From the archive, an appreciation of cookbook-memoirist Vertamae Smart-Grosvenor.
Vertamae is the sort of person who, while struggling to find work in the broad creative world, came to know James Baldwin as “Jimmy,” played the part of Big Pearl in the infamous Broadway play Mandingo, catered a record-release party for David Bowie, danced and chanted with Sun Ra & his Solar-Myth Arkestra, and inspired her daughter, who was nine at the time, to publish a volume of poems with Doubleday.
An excerpt of The Home Place: Memoirs of a Colored Man’s Love Affair with Nature.
I grew up in the southwestern frontier near North Augusta, on a ragged, two-hundred-acre family farm where we raised our own beef, grew our own vegetables, and drew our water out of cool, sweet springs. From heaven—or from a high-flying hawk’s viewpoint—I imagine that the plowed fields, pastures, and humble houses looked like a hole punched into the expanse of green. That gap in the wildness was our Home Place.
He was a modernist scholar, one of the earliest, and for decades a leading translator of ancient Greek poetry; but he also wrote with authority on the social history of the pear, Mother Ann Lee and Shaker aesthetics, Dogon cosmogony, the anthropology of table manners, 2 Timothy and the Pauline doctrine, Louis Agassiz, Eudora Welty, geodesic domes, the paintings of Balthus, and the behavior of wasps—which he fed in his home from a saucer of sugar water. He himself subsisted on fried bologna sandwiches and Marlboros.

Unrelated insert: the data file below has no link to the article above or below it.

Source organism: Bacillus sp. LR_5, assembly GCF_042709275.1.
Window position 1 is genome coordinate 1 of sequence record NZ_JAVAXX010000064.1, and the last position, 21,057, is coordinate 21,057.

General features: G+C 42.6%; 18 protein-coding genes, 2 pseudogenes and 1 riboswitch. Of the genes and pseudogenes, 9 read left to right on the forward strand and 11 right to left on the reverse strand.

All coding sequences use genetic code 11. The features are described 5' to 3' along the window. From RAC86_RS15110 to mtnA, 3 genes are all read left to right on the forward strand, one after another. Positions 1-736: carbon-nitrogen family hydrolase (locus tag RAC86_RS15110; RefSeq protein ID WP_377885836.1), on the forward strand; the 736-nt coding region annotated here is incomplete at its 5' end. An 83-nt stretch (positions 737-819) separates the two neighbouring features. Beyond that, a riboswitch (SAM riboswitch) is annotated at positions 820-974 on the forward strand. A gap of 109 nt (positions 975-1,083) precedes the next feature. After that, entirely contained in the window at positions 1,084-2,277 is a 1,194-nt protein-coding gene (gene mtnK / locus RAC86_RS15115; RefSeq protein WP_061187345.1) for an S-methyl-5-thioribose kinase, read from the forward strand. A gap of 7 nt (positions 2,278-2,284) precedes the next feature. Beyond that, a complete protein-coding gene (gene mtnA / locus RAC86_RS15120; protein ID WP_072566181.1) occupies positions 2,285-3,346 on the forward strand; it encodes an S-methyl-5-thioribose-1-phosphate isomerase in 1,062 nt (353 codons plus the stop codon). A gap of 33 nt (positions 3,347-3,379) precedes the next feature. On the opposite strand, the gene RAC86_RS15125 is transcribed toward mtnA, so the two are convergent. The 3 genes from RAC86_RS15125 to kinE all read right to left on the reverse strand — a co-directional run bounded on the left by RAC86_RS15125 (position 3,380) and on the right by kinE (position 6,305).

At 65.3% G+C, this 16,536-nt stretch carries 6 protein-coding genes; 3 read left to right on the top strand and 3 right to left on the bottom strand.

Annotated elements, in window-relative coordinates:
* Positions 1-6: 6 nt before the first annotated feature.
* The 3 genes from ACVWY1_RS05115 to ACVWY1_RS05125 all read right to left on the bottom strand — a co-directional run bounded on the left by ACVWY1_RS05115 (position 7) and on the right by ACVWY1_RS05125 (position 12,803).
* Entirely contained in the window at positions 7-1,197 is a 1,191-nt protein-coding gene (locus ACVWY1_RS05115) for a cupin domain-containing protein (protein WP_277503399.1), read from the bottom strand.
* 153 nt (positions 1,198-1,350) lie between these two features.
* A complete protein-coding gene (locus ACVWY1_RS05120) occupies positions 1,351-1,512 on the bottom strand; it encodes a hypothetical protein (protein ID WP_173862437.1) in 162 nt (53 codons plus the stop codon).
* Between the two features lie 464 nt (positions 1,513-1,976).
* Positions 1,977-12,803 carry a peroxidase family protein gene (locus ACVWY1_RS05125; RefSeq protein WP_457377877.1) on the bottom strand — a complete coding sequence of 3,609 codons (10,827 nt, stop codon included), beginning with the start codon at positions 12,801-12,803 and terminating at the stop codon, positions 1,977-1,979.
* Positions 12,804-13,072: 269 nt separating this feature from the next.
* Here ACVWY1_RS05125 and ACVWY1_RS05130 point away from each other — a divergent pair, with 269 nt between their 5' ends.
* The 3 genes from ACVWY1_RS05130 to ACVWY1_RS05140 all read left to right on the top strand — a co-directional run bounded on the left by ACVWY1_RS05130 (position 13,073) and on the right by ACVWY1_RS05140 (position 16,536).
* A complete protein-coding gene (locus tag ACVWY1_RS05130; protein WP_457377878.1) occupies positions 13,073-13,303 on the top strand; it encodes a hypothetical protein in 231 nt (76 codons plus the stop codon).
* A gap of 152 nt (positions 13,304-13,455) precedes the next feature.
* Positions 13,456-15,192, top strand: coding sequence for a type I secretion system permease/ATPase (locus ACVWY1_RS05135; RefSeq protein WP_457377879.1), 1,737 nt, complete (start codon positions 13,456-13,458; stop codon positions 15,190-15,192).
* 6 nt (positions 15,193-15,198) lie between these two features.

A short story.
The entrance to the building is lined with prickly bushes. Ellie is there early. Not because she wants the job. It’s just that parking was easier to find than she expected. She could care less about this job. When people ask her what kind of job she wants, she usually says, a job where I can use my hands. “Your hands?” her mother often says. “But we all use our hands.” Her mother sells insurance policies and uses her hands every day. How else would she dial out?
The pieces of Johnny Greene, an Omnivore essay from the Fall 2019 issue.
Johnny used place as a recurrent theme, along with displacement. As a journalist, he was fascinated by communities, by groups of people and the environments which shaped them. As a person, his roads always led back to Alabama.
Every decent boy needs a chaotic idol, an angel of entropy. Every Tom Sawyer needs his Huck Finn. Mine was Charlie Cousins, a beaten-up-looking kid with freckles and a self-inflicted buzz cut. He was not in our bicycle gang and wouldn’t have been welcome in our tree fort back in the bamboo. He would have laughed at us anyway, with our training wheels and curfews.
A guy on the local news said most gas stations lowered their prices at nine in the morning and raised them at four, something about fucking over people who’d already driven to work and drivers who didn’t leave their cubicles until dusk. He didn’t exactly use those words, but any rational cynic knew what he meant.
What will happen when humanity pushes itself to the brink of extinction? That’s the question posed by Corey George in “Alas, Babylon,” a series of photographs documenting Florida’s vast underpopulated suburbs. Slowly yet relentlessly, nature is reclaiming places like Lehigh Acres, with its 100,000 empty lots and 10,000 miles of unused roads. “One day,” George says, “these roads will be gone, and this land will go back to being Florida scrubland and forest.”
A conversation with South Carolina-born comedian Rory Scovel.
When I’m onstage and there’s an audience there, I don’t know if it’s because your back is sort of against the wall in that moment to deliver, whatever reason it is, it somehow works, it somehow pops right. Specifically, that Southern guy character that I do. I even joke that I know that guy better than myself.